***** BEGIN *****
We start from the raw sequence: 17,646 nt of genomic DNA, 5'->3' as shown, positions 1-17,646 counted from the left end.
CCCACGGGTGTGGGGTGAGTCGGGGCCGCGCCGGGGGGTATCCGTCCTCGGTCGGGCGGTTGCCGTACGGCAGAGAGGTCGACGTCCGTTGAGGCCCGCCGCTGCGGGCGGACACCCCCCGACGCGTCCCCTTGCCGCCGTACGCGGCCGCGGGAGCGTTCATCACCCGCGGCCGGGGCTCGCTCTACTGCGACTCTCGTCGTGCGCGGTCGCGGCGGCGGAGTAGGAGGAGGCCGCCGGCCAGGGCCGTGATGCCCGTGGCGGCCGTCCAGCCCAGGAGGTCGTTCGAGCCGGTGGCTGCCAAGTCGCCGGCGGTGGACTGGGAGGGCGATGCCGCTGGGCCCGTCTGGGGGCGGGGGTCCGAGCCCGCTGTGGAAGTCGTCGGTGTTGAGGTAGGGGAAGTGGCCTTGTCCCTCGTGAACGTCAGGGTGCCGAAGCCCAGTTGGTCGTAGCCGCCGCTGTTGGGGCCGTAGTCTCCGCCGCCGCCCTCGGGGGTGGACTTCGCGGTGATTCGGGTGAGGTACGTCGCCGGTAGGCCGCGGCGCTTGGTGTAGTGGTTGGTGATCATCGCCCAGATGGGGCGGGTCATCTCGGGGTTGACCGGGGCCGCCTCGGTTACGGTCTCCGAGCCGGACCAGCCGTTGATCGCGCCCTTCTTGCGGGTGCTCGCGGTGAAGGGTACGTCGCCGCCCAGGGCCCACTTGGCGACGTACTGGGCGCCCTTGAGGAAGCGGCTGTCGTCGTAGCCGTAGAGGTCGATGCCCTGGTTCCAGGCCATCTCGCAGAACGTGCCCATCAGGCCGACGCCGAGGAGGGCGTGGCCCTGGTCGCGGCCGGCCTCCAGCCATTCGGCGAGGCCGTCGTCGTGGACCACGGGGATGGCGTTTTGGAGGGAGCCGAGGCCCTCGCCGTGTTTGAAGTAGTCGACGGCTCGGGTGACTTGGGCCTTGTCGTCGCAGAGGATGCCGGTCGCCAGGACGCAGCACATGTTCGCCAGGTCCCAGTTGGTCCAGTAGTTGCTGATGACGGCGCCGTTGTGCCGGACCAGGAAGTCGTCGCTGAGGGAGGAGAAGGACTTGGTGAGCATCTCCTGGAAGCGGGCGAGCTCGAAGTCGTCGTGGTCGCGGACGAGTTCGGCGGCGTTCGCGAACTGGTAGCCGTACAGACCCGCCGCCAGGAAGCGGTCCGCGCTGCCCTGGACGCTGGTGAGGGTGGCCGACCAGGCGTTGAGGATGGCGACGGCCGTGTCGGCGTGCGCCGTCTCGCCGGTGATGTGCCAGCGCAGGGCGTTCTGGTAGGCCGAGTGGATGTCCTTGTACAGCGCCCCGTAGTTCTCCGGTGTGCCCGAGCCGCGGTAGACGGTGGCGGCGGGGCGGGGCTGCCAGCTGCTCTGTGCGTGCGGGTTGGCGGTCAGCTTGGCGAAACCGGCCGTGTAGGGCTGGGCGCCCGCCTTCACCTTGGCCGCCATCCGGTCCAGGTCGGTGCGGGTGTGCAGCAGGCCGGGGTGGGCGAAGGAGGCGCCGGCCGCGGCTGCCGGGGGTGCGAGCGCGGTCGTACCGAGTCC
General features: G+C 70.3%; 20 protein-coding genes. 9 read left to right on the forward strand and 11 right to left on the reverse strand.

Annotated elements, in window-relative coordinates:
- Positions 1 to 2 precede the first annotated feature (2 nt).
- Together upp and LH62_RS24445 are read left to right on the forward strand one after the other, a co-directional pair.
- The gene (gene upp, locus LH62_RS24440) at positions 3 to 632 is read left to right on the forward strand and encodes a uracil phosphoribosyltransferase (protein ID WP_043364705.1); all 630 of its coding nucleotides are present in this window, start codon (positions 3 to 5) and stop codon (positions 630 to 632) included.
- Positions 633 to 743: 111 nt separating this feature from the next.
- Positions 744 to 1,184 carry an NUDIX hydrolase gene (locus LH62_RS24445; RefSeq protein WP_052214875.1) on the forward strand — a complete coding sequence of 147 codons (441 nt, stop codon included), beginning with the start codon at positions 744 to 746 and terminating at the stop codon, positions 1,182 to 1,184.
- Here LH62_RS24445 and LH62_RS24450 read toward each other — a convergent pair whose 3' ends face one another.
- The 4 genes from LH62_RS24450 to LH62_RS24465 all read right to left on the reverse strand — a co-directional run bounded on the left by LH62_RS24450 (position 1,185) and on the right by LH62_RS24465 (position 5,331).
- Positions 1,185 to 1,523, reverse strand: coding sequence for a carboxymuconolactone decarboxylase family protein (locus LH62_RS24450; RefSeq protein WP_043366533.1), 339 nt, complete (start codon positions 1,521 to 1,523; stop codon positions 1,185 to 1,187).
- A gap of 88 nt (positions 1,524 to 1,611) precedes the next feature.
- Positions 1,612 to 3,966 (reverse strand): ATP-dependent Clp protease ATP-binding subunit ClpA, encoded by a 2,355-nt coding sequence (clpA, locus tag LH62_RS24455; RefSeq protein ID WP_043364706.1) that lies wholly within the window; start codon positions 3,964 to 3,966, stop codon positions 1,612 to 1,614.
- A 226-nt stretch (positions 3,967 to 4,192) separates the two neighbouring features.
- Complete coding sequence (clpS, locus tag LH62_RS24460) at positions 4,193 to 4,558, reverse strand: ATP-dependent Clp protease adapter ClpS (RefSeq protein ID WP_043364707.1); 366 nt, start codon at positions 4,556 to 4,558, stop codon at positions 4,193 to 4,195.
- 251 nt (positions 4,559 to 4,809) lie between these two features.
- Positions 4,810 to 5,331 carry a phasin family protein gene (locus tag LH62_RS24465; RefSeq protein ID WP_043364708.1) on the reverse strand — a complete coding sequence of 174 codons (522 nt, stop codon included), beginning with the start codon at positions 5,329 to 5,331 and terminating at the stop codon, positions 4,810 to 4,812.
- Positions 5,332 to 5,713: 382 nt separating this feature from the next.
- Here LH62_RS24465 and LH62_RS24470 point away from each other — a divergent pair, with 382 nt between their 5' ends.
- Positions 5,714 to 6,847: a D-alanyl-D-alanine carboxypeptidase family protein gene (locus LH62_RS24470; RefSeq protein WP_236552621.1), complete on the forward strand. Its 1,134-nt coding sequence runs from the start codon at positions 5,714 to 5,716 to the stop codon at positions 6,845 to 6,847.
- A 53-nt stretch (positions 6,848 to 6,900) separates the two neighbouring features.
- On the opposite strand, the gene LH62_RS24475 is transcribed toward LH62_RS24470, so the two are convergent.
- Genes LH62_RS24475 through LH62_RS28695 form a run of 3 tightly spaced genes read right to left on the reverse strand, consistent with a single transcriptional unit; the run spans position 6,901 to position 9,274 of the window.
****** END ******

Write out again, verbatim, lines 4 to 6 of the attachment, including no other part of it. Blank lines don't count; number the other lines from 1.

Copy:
Annotated elements, in window-relative coordinates:
- Positions 1 to 2 precede the first annotated feature (2 nt).
- Together upp and LH62_RS24445 are read left to right on the forward strand one after the other, a co-directional pair.